Ninjas and zombies together again in Yaiba: Ninja Gaiden Z

Ninjas and zombies together again in <i>Yaiba: Ninja Gaiden Z</i>


Ninjas and zombies together again in Yaiba: Ninja Gaiden Z


by TRACY-MARK GORGAS / Special contributor to

Posted on April 18, 2014 at 7:01 PM

Updated Friday, Apr 18 at 7:01 PM

After years of fighting as the heroic ninja Ryu Hayabusa in the Ninja Gaiden series, superstar developers Team NINJA have decided to introduce us to a new character, Yaiba Kamikaze.  He is set to lead us into the spin off series, Yaiba: Ninja Gaiden Z.  Does Yaiba’s beginning measure up to the legend of Ryu?  We all got to start somewhere.


Yaiba: Ninja Gaiden Z starts off with a brief animated back-story.  Yaiba Kamikaze and Ryu Hayabusa are fighting each other.  Neither man seems to get the upper hand until Ryu makes a powerful strike.  Yaiba, thinking he has blocked it, starts to laugh. Until he sees the blade of his katana slowly fall apart.  It is then that realizes that Ryu's attack has sliced through it. As he starts to laugh even more manically the left half of his head, left arm, and a majority of his left torso burst away from his body in a massive explosion of blood.  Ryu sheaths his katana and leaves Yaiba for dead.

Fast forward an unknown amount of time to a point where we learn that Yaiba has been brought back to life.  Not only that, but those body parts that were sliced away have been replaced with cybernetic parts.  This new Yaiba has only one thing on his mind, revenge against Ryu.  On the other hand, the people that brought Yaiba back to life also want Ryu dead, but they want him to perform some other never clearly defined task first.  Did I mention they drop Yaiba in the middle of a zombie outbreak?  In the middle of Russia? No?  Yeah, better yet don't think too hard on the story, it's just an excuse to have a cyber ninja slice up waves of zombies and throw out vaguely witty, potty humor, one-liners.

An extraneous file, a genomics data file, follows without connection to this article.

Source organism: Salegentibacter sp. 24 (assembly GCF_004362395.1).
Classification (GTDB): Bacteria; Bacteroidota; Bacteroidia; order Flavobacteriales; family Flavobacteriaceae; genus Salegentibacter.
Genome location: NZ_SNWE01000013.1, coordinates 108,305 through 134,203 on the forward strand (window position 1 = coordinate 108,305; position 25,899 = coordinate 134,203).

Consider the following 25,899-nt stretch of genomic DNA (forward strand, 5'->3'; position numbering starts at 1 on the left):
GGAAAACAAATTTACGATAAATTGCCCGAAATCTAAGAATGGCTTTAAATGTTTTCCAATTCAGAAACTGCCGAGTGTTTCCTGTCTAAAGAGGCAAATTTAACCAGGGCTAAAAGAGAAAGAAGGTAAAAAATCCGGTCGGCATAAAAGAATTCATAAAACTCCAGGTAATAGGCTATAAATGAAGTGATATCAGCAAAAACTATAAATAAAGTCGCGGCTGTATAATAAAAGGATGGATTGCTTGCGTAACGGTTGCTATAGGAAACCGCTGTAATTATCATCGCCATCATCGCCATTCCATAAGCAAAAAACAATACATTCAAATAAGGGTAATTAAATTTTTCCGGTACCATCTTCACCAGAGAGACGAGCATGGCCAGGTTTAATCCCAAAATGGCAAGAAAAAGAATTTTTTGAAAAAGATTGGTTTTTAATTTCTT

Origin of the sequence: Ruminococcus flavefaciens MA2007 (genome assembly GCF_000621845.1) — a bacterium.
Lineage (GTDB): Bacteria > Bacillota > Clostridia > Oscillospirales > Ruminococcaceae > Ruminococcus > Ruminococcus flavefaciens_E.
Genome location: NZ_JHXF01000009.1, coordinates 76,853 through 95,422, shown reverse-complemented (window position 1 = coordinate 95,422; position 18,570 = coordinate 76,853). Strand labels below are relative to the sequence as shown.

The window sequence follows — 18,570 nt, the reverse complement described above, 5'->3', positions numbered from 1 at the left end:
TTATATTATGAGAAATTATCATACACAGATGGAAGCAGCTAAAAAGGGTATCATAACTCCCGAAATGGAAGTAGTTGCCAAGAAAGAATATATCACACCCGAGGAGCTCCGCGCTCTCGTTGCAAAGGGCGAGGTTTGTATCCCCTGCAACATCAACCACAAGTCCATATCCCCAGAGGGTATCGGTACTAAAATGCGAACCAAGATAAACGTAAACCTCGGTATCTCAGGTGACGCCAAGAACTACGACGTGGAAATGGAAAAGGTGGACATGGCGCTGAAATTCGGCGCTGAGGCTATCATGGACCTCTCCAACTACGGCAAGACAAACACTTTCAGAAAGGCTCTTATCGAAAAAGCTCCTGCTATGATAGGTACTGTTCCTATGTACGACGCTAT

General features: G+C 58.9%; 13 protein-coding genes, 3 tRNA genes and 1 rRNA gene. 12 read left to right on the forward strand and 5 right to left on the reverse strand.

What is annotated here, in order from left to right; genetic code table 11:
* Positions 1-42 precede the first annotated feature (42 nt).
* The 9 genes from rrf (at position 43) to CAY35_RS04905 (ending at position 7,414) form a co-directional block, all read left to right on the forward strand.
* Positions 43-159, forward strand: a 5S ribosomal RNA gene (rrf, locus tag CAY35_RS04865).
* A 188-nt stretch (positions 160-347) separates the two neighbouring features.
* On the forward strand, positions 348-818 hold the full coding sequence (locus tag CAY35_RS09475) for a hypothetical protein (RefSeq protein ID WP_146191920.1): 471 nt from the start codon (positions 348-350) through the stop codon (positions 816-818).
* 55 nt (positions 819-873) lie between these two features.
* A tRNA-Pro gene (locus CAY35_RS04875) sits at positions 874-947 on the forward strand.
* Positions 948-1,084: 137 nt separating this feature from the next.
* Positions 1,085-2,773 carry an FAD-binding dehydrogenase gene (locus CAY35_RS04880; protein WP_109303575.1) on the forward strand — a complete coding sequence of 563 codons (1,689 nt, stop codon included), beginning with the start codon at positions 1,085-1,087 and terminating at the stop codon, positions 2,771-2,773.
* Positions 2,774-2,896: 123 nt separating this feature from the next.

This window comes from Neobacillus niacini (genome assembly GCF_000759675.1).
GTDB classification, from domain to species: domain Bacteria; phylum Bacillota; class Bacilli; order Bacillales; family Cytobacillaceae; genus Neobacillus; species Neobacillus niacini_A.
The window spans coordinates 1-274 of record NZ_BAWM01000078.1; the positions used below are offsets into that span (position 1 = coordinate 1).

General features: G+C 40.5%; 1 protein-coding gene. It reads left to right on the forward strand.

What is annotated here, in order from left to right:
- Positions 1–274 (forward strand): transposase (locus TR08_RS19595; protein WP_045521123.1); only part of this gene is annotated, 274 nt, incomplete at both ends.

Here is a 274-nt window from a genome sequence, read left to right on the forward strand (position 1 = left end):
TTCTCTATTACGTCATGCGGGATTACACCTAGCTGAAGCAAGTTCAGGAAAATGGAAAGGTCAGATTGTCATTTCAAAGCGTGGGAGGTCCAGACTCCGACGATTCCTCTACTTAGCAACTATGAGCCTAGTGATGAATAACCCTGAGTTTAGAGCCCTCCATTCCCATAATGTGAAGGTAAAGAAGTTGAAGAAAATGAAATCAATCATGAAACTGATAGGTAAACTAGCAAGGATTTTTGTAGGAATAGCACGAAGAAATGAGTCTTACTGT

Controls and Gameplay

In holding with the tradition of the series, Yaiba: Ninja Gaiden Z wants to be a challenging, hack and slash, third person fighter.  I say that it wants to be, but it doesn't seem to know quite how to get there. Parts of it seem to be a button mashing, zombie slaughtering, gore fest that gives the player the feeling of being a powerful cyber ninja.  Then they introduce the mini-bosses.  Suddenly the huge amounts of damage you caused in previous encounters dropsdown to mere scratches, doing hardly anything.  Oh and as you progress the mini-bosses become more common and more numerous until it the player feels less like a powerful cyber ninja and more a pinball going down the drain.

Other Ninja Gaiden games are challenging; but there is a fine balance of weaponry and magic at Ryu's disposal that helps let the player meet that challenge.  Here you have a broken katana, a cyber punch, and a flail with minimal upgrades going up against bad guys that can take you out in one or two shots.  You have an upgrade path, but that doesn't help much.  There are powerful disposable weapons you can take off the mini-bosses, but getting them is near impossible and because they are disposable they don't last long.  Did I mention the only way to heal is to perform combos that bring the various enemies to the edge of death? Then, when an exclamation point appears above them, you can perform an execution move.  This rewards you with a random gory cut scene and bit of health.  Hopefully you weren't in the middle of a combo when that exclamation point appeared, otherwise the combo would finish and slice up that enemy before you had a chance to use your execution move.